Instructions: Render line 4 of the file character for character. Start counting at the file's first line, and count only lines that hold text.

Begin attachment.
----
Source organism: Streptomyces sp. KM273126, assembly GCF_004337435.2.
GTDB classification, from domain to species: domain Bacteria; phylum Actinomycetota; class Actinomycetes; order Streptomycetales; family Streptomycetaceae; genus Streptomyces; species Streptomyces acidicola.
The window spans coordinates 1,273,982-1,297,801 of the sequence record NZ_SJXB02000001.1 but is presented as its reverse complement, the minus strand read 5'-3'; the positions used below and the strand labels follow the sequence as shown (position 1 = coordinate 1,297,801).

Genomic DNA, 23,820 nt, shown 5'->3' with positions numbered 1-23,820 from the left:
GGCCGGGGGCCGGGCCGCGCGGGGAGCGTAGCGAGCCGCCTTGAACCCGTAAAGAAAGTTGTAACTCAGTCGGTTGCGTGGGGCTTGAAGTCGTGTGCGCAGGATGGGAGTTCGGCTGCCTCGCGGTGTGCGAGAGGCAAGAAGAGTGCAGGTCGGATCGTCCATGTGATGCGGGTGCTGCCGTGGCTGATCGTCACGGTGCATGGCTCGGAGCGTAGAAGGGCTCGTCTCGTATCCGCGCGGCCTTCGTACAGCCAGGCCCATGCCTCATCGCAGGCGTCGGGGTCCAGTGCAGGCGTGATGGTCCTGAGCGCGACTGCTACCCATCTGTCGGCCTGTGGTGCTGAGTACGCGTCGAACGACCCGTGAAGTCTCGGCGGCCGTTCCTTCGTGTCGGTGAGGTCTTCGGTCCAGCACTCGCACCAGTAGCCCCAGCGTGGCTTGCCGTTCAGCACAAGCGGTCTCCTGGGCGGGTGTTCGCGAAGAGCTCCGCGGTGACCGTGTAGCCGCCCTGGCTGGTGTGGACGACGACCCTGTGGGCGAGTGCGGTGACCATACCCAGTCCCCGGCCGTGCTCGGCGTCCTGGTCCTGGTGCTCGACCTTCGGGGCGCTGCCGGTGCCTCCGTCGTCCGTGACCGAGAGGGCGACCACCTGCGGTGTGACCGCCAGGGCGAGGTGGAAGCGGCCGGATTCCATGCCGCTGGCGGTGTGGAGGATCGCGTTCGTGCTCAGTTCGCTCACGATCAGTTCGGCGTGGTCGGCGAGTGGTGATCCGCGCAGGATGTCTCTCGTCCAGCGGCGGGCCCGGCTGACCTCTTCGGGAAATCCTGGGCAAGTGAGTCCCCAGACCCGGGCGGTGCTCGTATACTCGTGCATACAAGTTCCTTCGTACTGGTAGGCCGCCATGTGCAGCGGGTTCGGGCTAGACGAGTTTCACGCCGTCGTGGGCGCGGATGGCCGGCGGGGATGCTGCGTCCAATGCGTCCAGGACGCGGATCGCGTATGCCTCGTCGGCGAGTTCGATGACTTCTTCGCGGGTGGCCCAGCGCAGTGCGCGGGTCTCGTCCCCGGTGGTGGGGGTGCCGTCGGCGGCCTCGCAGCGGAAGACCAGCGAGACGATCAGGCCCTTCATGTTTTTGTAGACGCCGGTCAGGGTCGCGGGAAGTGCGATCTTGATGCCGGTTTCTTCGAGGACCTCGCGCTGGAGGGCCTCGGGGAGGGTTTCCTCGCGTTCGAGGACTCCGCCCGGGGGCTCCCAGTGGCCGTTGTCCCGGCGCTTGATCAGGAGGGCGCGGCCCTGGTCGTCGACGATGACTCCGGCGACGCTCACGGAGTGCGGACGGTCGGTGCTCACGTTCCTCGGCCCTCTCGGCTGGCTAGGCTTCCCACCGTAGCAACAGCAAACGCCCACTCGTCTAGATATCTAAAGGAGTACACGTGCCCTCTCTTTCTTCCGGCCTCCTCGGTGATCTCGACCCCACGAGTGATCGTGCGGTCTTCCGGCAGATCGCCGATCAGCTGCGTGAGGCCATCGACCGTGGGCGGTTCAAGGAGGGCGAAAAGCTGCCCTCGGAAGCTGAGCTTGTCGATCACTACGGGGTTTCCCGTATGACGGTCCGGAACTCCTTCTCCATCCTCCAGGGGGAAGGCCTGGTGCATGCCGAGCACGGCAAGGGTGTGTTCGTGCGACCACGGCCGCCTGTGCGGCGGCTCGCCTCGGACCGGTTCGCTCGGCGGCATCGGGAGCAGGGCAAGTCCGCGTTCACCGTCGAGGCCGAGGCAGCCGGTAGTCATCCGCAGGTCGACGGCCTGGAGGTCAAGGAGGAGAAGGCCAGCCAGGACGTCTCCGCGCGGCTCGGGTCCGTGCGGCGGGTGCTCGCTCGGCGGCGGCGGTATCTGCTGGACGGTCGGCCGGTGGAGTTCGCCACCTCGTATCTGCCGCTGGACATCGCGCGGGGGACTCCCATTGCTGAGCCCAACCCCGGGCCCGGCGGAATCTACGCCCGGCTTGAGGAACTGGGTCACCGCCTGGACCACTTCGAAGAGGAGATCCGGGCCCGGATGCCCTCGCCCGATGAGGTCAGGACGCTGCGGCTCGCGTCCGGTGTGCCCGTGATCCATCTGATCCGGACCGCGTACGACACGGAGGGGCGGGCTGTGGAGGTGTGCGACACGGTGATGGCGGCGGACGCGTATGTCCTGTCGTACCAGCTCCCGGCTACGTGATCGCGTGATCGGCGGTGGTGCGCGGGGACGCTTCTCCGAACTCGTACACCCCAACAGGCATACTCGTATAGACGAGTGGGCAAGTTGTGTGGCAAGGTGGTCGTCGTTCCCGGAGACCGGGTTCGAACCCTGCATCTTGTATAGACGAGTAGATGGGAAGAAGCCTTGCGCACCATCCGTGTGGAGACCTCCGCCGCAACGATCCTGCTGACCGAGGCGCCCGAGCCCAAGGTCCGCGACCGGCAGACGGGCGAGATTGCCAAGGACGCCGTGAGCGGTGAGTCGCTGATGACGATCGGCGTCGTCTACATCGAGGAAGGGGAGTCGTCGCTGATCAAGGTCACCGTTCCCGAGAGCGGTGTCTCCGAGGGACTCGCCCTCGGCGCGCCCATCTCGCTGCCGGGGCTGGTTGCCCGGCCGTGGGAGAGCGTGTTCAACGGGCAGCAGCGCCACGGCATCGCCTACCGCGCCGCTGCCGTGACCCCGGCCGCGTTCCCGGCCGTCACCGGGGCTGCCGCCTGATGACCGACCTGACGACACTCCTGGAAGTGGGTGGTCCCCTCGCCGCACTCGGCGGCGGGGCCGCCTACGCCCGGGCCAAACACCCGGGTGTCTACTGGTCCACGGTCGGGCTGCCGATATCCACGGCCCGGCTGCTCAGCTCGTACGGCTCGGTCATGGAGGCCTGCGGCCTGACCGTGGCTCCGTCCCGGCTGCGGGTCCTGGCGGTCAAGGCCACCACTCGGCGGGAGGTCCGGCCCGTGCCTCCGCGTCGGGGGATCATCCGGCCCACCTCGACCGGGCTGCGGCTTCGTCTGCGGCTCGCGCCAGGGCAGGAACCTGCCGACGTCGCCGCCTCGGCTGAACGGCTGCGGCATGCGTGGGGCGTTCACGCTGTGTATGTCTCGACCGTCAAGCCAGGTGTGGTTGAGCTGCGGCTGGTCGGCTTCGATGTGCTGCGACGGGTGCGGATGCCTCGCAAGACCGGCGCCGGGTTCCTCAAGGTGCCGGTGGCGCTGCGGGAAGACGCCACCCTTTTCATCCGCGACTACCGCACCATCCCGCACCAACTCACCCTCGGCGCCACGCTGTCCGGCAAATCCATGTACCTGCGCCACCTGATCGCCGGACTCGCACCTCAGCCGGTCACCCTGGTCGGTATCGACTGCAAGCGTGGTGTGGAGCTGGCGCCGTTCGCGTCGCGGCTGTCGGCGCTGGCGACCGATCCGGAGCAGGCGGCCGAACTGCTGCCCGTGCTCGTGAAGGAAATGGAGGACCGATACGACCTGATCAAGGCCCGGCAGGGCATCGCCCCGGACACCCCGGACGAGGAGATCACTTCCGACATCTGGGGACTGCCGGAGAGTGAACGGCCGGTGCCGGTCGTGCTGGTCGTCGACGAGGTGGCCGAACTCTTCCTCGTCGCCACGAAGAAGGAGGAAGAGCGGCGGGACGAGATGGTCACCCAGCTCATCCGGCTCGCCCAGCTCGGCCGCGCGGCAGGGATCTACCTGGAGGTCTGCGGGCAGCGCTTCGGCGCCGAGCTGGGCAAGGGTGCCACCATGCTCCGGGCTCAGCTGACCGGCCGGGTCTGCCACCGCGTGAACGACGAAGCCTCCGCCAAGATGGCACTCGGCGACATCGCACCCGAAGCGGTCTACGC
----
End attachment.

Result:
Genomic DNA, 23,820 nt, shown 5'->3' with positions numbered 1-23,820 from the left: